Wednesday, September 27, 2006

The second reading for this coming Sunday is from chapter five of the letter of James, v. 1-6. I am particularly struck by this reading, which begins, "Come now, you rich, weep and wail over your impending miseries," given the recent sentencing of Enron's Andrew Fastow. You see, the letter of James is not simply decrying wealth, but is chastizing those who gain wealth by witholding wages from their workers. The letter states, "the wages you withheld from the workers who harvested your field are crying aloud; and the cries of the harvesters have reached the ears of the Lord of hosts (v. 4)." Fastow's sentencing was lenient (6 yrs. instead of the possible 10 yrs. Fastow agreed to in the original 2004 plea bargain), because Fastow, according to those present at his sentencing including his prosecutors, has changed. NPR reports that,
When it was Fastow's turn to speak, he wept as he apologized to Enron's employees, its investors and his family.
"I'm ashamed of what I did, I wish I could undo what I did at Enron but I can't," Fastow said. He said he would accept whatever sentence was imposed without bitterness. Judge Hoyt told Fastow that he'd been drunk on the wine of greed. NPR Story

What a refreshing change to hear about someone admitting he made a mistake and saying he is sorry for his actions. The warning seems to come in Judge Hoyt's statement about being drunk on greed. Too often it seems, when people get so focused on gaining wealth and getting ahead, they are blind to the ways in which their actions hurt others. Wealth can too easily become the controlling force in our individual lives as well as in our world. In this election year, just look at the extent to which wealth currently controls our political landscape.

Scripture warns in many places of the dangers of wealth. The Hebrew Scriptures try to build justice and care for the poor and vulnerable into their lawcode, because their covenant with God obligates them to try and act as God would act. The prophets, however, demonstrate how difficult it was for the people to live in this way. In the gospels Jesus also warns against the dangers of wealth, from saying to his disciples, "How hard it is for those who have wealth to enter the kingdom of God (Luke 18:24)," to his parable about the rich man and Lazarus (Lk. 16: 19-31). The temptation today is to soft-peddle these passages or to "spiritualize" them. Many of us, myself included, live very comfortable lives and really have no intention of selling all we have and giving everything to the poor. Nevertheless, I think we have to continue to hold these passages in front of ourselves and let them challenge us.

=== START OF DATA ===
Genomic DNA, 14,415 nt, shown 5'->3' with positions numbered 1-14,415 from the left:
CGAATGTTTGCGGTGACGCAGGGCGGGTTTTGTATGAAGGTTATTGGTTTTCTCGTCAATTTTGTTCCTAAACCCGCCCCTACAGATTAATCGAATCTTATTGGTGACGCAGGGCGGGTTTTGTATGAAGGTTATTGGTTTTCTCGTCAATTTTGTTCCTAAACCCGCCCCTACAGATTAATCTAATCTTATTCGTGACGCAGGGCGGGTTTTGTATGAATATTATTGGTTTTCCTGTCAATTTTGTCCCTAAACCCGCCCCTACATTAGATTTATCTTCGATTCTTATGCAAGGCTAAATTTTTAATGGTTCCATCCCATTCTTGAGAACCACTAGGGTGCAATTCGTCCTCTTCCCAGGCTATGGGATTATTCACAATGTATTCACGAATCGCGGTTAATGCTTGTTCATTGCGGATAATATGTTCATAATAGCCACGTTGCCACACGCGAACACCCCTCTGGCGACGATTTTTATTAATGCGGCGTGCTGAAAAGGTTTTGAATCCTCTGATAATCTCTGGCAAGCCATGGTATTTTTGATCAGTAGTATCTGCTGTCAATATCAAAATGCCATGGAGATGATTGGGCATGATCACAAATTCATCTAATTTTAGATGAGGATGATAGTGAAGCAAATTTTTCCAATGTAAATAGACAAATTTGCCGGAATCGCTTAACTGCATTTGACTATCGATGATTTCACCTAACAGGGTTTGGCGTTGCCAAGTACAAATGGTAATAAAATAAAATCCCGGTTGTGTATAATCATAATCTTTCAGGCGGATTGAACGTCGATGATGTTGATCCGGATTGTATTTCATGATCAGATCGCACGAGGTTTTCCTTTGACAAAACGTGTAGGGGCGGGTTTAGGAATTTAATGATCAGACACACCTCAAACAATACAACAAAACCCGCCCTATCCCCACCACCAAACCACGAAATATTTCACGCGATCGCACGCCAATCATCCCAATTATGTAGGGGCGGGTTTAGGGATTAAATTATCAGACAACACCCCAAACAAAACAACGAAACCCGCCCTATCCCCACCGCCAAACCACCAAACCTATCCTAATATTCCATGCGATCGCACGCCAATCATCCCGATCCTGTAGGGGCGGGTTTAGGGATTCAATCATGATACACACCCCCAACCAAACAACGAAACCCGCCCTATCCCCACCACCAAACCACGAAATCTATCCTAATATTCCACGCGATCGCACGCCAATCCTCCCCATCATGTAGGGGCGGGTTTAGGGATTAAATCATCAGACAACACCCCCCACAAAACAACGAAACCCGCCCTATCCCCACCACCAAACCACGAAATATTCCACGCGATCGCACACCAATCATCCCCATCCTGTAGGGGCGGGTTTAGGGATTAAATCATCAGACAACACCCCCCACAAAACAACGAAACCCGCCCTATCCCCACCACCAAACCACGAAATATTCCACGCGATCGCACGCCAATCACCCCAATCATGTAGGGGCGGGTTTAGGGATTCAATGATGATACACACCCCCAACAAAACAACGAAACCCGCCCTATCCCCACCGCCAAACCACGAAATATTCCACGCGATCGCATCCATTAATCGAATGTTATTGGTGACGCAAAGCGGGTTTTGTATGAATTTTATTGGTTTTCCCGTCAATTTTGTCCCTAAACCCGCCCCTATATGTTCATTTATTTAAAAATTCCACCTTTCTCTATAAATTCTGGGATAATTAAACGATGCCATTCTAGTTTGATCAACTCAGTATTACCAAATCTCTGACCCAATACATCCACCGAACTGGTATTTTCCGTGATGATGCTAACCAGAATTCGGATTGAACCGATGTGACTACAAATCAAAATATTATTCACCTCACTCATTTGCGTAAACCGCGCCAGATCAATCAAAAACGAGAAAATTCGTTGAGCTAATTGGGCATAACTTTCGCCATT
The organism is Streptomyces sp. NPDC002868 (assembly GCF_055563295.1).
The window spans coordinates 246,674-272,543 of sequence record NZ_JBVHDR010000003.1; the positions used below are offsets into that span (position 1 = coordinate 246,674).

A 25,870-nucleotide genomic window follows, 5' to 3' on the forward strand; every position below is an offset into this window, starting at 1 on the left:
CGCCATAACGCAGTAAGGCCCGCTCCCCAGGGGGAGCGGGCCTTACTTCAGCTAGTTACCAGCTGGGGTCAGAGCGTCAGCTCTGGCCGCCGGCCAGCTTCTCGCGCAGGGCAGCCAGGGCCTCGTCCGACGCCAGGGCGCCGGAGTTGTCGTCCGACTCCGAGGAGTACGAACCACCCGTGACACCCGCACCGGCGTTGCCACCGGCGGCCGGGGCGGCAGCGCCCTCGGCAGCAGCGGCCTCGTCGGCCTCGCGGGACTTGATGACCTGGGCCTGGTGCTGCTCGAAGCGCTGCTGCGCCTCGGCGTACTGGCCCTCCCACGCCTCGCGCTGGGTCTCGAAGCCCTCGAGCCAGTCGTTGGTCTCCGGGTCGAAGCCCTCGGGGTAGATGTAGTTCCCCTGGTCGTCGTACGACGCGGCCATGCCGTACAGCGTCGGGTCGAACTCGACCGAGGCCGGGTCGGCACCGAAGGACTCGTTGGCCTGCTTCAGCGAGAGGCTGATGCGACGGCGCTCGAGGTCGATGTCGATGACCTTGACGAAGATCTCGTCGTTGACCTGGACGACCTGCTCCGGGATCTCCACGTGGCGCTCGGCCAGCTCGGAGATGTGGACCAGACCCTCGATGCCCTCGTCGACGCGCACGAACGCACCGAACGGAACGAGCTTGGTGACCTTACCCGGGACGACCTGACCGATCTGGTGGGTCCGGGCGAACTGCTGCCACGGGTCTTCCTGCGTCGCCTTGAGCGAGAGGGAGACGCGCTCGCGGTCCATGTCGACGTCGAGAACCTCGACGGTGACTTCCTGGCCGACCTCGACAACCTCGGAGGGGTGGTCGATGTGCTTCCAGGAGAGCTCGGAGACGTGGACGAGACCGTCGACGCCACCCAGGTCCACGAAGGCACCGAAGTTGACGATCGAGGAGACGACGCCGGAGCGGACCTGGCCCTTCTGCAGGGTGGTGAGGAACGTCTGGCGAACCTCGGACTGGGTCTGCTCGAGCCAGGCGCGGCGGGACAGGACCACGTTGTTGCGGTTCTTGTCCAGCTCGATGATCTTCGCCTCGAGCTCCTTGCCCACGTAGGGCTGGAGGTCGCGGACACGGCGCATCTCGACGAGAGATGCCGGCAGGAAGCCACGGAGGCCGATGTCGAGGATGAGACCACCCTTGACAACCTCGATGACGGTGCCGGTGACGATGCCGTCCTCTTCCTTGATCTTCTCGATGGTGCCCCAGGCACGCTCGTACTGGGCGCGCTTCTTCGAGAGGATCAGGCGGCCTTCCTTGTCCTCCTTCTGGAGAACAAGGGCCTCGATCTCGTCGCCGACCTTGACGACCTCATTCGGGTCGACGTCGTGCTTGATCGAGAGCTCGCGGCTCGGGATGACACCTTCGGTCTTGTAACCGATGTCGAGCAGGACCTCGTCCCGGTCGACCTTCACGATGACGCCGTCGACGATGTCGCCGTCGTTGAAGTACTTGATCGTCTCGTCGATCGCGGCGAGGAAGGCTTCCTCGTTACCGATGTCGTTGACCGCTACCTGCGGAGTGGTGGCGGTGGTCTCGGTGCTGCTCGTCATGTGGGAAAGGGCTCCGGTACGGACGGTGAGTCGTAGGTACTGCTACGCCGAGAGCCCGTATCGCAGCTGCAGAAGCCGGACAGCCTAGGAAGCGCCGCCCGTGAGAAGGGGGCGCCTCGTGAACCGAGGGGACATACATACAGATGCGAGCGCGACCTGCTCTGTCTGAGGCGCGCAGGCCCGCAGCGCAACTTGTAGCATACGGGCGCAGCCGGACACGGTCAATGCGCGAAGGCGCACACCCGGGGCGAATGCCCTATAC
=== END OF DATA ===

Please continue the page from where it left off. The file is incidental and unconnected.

I was very disturbed to see the headline on the cover of Time on Sept. 18th, which stated, "Does God Want You to be Rich?" (See Time.) The article talked about the revival of a movement called Prosperity Theology that builds on the idea that God promises to be generous with us in this life. While proponents and skeptics of Prosperity Theology can both quote Scripture to support their opposing positions, I think ultimately it has to come down to a deeper reflection on the place of wealth in our lives and the challenge of what it means to be Christian in a world where there is a vast gap between the haves and the have nots. Rather than spending our theological energy justifying our somewhat extravagant lifestyles, it would seem a time for an examination of conscience. In what ways am I benefiting from the oppression of others, and are there ways I can change those situations? What do I value most in my life, and what do I sacrifice in the name of that value (e.g., do I sacrifice career advancement to spend more time with my family, or do I sacrifice my relationships with my family for the sake of my career?)? Am I happy and at peace? Inner restlessness can be a key indicator that what I am valuing most in my life is not fulfilling for me. Am I making the world a better place? This question is a big one for me, because I believe that having more resources gives you a greater responsibility to use those resources (and the power that often comes along with them) to make a difference in the world. If the second reading on Sunday makes us a bit uncomfortable, gives us cause to squirm a bit in our seats, that is not a bad thing. As the saying goes, the Scriptures should "comfort the afflicted and afflict the comfortable!" (A quick google search showed that this quote is from Finley Peter Dunne and really is in reference to the newspaper, but the sentiment still holds!)